NASA's Voyager 1 detects ‘Hum’ Waves in the depth of Interstellar Space
Artist's concept of Voyager in flight.

NASA launched twin spacecraft Voyager 1 and 2 in the mid-1970s from the earth. The mission of Voyager 1 and 2 was an exploration of Jupiter, Saturn, Uranus, and Neptune. 

After moving farther away from the Solar System boundary. They entered interstellar space. Now the student of Cornell University Stella Coch Ocker, a doctoral student in Astronomy uncovered that Voyager 1 sending continuous ‘hum’ Interstellar gas (plasma waves) from 14 miles away.

What about Interstellar Gas?

Voyager 1 entered Interstellar space or medium in August 2012, space between stars which includes gases of ionic, atomic, and molecular form. According to Cornell University, it is found that the instruments of Voyager 1 detect some signal which is slow and persistent they published it in Nature Astronomy.

Stella Coch Ocker also said that it is very disappointing to know that this signal is thin to discover more about it. But this work helps in understanding the nature of the interstellar medium and how it interacts with the Solar system wind. And how the interstellar medium modifies the protective bubble of the Solar System.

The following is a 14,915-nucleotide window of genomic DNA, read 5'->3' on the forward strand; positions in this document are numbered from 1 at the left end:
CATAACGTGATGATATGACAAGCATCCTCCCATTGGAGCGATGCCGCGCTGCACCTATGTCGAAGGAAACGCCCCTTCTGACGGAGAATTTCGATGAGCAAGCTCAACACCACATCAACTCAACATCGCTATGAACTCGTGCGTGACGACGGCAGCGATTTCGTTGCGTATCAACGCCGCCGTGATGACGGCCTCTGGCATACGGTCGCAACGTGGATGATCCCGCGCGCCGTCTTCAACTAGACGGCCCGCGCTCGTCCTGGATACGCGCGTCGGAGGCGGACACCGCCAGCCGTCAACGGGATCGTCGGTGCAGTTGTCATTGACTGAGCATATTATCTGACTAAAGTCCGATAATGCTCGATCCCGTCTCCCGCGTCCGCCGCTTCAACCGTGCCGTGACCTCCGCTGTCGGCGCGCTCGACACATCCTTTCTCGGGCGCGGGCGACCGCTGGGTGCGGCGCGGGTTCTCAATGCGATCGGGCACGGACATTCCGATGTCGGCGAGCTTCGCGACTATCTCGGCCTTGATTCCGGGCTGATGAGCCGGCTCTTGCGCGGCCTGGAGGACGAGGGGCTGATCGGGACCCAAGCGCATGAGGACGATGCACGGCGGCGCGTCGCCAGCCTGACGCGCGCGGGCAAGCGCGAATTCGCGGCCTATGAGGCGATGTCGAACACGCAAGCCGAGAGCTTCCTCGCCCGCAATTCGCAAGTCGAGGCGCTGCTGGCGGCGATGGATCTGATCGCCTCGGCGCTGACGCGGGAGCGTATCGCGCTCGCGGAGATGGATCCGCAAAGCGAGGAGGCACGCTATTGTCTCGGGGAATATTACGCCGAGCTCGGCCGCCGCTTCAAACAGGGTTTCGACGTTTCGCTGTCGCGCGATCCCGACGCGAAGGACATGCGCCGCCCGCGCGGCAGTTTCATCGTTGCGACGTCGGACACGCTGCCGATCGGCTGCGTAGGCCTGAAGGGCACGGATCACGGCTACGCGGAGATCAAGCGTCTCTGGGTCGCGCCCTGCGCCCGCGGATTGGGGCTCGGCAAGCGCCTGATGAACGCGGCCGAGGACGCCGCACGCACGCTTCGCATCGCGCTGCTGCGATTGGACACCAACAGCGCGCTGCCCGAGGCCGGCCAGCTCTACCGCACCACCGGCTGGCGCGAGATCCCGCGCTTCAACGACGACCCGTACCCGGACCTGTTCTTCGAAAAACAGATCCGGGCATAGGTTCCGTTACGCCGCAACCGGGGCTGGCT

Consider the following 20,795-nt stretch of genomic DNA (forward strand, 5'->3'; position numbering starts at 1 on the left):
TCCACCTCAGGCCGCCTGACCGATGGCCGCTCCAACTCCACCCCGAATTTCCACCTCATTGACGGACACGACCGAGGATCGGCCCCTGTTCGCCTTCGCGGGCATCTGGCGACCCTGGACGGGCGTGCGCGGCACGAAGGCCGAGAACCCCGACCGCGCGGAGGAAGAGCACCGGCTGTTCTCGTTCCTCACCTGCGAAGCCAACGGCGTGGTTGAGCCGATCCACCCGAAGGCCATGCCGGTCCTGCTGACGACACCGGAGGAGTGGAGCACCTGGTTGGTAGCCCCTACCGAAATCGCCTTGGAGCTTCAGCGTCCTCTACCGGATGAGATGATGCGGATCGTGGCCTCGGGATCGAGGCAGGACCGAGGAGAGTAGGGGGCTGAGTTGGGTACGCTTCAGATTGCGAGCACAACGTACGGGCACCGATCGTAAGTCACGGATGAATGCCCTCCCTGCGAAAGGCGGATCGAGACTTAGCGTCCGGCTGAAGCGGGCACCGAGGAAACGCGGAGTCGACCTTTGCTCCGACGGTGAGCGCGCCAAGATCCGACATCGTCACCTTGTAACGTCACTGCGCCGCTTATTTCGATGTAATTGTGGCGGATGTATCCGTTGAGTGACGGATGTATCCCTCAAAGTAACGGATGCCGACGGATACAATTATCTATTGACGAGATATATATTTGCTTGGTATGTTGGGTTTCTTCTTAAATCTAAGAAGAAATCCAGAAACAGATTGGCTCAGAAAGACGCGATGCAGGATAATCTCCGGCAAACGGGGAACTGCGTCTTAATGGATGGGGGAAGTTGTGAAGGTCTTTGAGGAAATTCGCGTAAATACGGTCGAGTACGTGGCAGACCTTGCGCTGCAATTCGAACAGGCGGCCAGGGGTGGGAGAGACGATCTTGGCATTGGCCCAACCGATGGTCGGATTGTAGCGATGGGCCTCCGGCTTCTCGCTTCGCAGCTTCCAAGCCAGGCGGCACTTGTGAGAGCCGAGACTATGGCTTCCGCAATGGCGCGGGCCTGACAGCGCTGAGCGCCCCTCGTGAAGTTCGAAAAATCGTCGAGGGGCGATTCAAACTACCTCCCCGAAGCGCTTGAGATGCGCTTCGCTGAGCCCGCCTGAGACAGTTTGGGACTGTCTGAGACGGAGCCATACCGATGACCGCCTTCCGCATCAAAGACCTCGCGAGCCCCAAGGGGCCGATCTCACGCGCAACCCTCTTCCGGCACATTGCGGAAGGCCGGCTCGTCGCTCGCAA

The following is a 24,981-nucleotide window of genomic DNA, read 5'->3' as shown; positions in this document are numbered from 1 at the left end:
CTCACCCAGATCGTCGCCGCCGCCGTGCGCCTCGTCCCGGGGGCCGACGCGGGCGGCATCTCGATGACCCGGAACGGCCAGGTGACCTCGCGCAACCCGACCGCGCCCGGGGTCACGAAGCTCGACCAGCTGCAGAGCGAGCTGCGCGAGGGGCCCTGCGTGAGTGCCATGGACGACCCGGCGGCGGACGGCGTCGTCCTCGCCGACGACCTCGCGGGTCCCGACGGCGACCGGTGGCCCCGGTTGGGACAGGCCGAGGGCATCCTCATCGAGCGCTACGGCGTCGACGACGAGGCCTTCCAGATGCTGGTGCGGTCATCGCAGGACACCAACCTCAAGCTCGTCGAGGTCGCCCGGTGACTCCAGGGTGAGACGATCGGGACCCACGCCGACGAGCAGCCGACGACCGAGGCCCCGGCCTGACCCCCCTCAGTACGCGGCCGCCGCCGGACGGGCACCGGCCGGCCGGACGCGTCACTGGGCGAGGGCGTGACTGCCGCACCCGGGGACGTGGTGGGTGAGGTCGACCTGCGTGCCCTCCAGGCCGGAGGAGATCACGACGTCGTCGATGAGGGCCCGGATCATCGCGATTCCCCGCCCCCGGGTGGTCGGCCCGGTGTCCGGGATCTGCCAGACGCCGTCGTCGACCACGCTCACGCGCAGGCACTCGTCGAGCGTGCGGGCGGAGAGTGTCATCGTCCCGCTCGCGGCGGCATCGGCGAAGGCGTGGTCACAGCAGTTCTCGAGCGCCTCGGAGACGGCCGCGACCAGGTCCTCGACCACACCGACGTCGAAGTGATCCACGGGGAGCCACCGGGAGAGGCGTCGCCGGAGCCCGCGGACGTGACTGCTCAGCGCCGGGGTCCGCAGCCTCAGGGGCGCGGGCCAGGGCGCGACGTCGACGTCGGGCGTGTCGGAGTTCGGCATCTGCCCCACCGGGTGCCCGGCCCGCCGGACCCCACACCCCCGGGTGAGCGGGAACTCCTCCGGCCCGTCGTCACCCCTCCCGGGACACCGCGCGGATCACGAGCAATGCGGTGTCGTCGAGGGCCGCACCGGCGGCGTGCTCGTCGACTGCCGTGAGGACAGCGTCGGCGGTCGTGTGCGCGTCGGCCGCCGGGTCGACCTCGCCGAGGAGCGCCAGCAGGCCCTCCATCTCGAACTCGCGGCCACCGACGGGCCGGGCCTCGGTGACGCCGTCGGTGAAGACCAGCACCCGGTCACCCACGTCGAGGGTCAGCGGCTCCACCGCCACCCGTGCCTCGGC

About Voyager 1

NASA's Voyager 1

It was launched by NASA in 1977 from Cape Canaveral, Florida. Initially, it was designed to study Jupiter and Saturn. It flew from Jupiter in 1979 and from Saturn in 1980. In 2012, it enters the interstellar medium. After that its new mission is to explore more about the outermost edge of the Sun’s domain. Now, it’s been 44 years for voyagers to be in space.

After entering the interstellar medium, it is found that it is quite gentle. The plasma wave system of spacecraft detected some disturbance of the gases in between the disturbance of our Solar system. But the researchers can discover steady and continuous ‘hum’ waves.

Initially, its transmission rate of transferring signal was 21 kilobytes but due to 14 miles away the transmission rate is slow. So now it transfers at the rate of 160-bits per second.

Through this discovery, we can believe that there are more low-level activities in the interstellar medium. Through Voyager 1 and 2 we can able to know more about it as both the spacecraft are now in the interstellar medium.


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